There have been some grim stories  from Apple’s factories in China, of a spate of fatal accidents and worker suicides at Foxconn plants, which make parts for iPhones and iPads. The news has caused many to accuse Apple of exploiting Foxconn workers. Some say it’s capitalism in action. This is understandable, but wrong.
Like sweatshop workers in China and elsewhere, Foxconn employees endure long hours, low pay and dangerous working environments, but do so because there is no better alternative. In fact, jobs in sweatshops (and Foxconn factories) tend to be massively in demand, because the alternative is worse. It’s not uncommon for a new employee’s first action being to sign up their relatives to the waiting list for new job openings.
It’s easy to recoil from seen evils, while ignoring unseen alternatives that are even worse. No one in the West will ever have to put up with such bad conditions.
If wages and conditions in Apple’s hometown of Cupertino, CA, were as bad, nobody would work there. That people do so in China is because they have no better alternative. China’s economy is growing quickly, but much of it is still grindingly poor, and difficult to do business in. It’s poverty that makes China’s factories such unpleasant places to work in.
Tom Palmer spoke at the ASI on Tuesday, and made the point that poverty doesn’t have to have a “cause” – it’s simply the absence of wealth. This is quite true, but it’s still fair to ask why some places are poor and others are not. I’ve been reading Frank Dikkoter’s superb book Mao’s Great Famine  lately. Dikkoter describes in chilling detail how Chinese communism murdered at least forty million people and utterly ruined the country’s economy.
It’s no surprise that China is still very poor compared to neighbouring countries like Japan, South Korea, Taiwan and Singapore. Forty years of brutal socialism under Mao’s Communist state halted China’s development, and decimated institutions crucial for wealth creation, like strong civil society and the rule of law.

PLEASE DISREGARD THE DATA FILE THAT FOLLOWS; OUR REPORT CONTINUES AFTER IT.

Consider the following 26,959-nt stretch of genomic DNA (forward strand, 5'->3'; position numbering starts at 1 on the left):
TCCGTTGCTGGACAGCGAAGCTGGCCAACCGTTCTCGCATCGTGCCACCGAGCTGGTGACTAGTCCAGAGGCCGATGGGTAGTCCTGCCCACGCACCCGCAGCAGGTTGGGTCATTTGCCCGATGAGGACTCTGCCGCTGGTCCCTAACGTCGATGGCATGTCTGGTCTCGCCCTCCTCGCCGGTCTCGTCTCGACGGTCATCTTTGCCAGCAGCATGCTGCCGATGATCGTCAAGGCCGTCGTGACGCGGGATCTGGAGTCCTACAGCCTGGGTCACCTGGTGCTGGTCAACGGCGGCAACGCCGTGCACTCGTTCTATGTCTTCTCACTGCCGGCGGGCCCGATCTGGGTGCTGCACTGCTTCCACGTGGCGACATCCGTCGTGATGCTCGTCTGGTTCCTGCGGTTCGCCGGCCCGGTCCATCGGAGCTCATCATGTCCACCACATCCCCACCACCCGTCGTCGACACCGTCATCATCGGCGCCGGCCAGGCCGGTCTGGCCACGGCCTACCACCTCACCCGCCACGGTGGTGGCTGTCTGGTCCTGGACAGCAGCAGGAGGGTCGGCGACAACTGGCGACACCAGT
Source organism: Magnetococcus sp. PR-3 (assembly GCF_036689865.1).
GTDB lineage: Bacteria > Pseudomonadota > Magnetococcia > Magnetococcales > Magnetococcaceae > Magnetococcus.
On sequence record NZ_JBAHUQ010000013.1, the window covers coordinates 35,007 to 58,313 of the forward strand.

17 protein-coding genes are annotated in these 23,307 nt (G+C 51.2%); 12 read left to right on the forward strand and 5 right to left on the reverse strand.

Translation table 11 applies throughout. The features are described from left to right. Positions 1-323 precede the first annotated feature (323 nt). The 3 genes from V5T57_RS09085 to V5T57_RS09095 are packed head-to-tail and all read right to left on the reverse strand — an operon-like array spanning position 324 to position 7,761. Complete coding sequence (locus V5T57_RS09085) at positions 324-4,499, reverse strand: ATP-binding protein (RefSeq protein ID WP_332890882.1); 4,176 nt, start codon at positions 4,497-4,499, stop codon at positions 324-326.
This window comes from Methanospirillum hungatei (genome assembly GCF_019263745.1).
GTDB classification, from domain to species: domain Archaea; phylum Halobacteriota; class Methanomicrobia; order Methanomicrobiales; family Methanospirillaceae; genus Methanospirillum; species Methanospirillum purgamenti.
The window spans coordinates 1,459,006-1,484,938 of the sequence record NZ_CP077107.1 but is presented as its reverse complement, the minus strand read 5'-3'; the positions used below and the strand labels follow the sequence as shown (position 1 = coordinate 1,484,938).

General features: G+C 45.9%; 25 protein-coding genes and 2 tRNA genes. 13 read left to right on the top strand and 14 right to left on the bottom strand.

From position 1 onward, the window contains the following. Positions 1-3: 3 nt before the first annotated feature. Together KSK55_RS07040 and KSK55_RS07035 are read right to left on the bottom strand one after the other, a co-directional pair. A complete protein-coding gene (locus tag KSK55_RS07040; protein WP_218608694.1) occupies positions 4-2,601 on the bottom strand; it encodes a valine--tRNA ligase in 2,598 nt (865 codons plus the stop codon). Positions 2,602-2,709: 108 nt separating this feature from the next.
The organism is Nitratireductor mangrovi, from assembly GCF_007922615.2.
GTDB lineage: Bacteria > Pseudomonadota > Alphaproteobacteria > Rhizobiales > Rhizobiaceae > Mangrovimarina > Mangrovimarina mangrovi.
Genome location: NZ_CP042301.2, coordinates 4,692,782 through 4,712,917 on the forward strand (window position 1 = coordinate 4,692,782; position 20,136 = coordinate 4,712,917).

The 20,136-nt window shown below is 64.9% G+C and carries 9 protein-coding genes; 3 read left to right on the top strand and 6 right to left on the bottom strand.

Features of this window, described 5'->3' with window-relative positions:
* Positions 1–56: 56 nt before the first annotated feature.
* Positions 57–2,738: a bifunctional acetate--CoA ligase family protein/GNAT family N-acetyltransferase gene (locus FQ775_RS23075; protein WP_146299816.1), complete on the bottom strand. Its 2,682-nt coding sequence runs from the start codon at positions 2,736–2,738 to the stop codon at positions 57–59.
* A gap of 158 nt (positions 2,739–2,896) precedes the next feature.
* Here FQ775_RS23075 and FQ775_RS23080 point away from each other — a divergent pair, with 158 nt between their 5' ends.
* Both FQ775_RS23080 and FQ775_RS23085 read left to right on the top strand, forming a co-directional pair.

The exception, of course, is Hong Kong, where conditions and wages are much better than on mainland China – not because of a bigger government, but because of greater wealth caused by freer markets.
I don’t think Apple should be blamed for the conditions in their factories, exactly, but that doesn’t mean that consumers are powerless to improve them. Apple has already brought in the Fair Labour Association, an independent body that certifies that working conditions meet a certain standard in a workplace. This will impose a premium onto the cost of Apple products, but as long as people are willing to pay it, it’s a good way of circumventing the slow climb out of poverty.
In other words, the problems with Foxconn and other Chinese factories are problems with poverty itself. In the long run, investment by firms like Apple in poor countries will raise the quality of life in those places, but market mechanisms like Fair Labour Association ratings can reduce some of the worst bits of poverty. But Foxconn-like conditions will only be history when the rest of the world is as rich as we are. It’s markets that will do that.